How Churches Can Respond to Global Refugee Crisis - Part 2


It takes energy and a deep commitment to live out the biblical model of a community that welcomes the stranger, Glanville writes. (Photo: Mstyslav Chernov / Wikimedia Commons)

The global refugee crisis is "not just a crisis in numbers; it is also a crisis of solidarity," Ban Ki Moon, former United Nations secretary general, stated in the U.N.'s "Global Trends: Forced Displacement in 2015" report.

Jesus taught that when his people welcomed the stranger, they were welcoming him (Matthew 25:35).

The Spirit of God invites worshipping communities today to live out this counter story within the context of other narratives of suspicion and fear.

It takes energy and a deep commitment to live out the biblical model of a community that welcomes the stranger.

Communities of Christ-followers are invited into the joy of offering solidarity, kinship and affection to people who have been displaced.

Here are five practical ways in which worshipping communities can live and act in covenant love for refugees:

1. Churches can support refugees.

Asylum-seekers arrive having experienced tremendous loss. Christ-followers can offer newcomers the gift of friendship and a sense of family. It is a precious gift of time to just be there for the person.

Many churches are sponsoring refugees. This involves assuming the responsibility for settling and supporting refugees, including a financial commitment, and building new relationships of trust and affection.

We recall that life for most refugees now is full of deep loneliness and a sense of not belonging.

2. We can work toward relationships of mutuality.

We can learn from our new neighbors - lessons about generosity, resilience, grief and courage in facing danger. As we welcome refugees, we too are transformed through these friendships.

3. We can help others move through their fears toward welcoming the refugee.

We can find ways to invite our friends, family and acquaintances into these new relationships so that they too can meet the stranger as a person.

We can also help them understand the process refugees go through - the rigorous security checks that are in place, far beyond the routine checking that regular visitors undergo.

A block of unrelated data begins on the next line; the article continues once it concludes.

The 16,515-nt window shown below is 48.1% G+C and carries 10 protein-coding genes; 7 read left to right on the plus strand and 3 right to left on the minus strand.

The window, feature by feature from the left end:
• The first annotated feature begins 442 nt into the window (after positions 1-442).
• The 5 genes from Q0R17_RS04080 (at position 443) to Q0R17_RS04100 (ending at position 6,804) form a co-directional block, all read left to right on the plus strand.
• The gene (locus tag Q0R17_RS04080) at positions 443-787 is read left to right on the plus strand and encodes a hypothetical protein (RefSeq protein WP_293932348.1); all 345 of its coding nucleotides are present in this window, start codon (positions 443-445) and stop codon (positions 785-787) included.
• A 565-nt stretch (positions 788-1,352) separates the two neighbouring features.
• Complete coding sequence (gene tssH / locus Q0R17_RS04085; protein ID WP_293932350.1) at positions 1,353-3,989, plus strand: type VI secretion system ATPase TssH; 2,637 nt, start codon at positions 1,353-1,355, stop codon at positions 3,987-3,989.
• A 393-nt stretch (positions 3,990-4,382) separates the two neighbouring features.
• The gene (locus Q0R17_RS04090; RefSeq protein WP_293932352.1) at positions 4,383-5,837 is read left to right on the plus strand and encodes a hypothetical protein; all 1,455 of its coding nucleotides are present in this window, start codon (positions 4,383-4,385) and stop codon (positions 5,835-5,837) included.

For while we certainly want to guard against terrorism, we shouldn't penalize those arriving who are often victims themselves of terrorism.

4. Churches who sponsor or support refugees need to manage their expectations.

We should realize, for example, that our new friends may not end up joining our church, even if they are Christians. Some will take longer than others to embrace their new home.

We cannot predict or control what their lives will look like. We are simply responsible to offer our friendship and to provide some stepping stones for newcomers.

5. Congregations may consider advocating at a political level in regard to decisions that impact on refugee resettlement.

Advocacy can take various shapes. Some pastors have addressed refugee policy in their preaching. My own church held a service of lament over harsh Canadian refugee legislation. Some churches have written bulk letters to their local Members of Parliament.

One pressing area for advocacy is the need for speedy family reunification. Years of separation can cause massive emotional wounds on family members who are separated from loved ones.

Christ invites each of us to soften the boundaries of our life in order to let other people come into our world. As we do, we can expect to be transformed in unexpected ways.

Mark Glanville is a pastor-scholar who ministers at Grandview Calvary Church, Vancouver, and is on the teaching faculty at the Missional Training Center, Phoenix (MissionalTraining.org). A version of this article first appeared in Mosaic Magazine, Winter 2017 issue. Reprinted by permission of Canadian Baptist Ministries. Glanville's writings can also be found on his blog, and you can follow him on Twitter @markrglanville.

Editor's note: This is the second article in a two-part series. Part one is available here.

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Tags: Asylum Seekers, Immigration, Mark Glanville, Refugees


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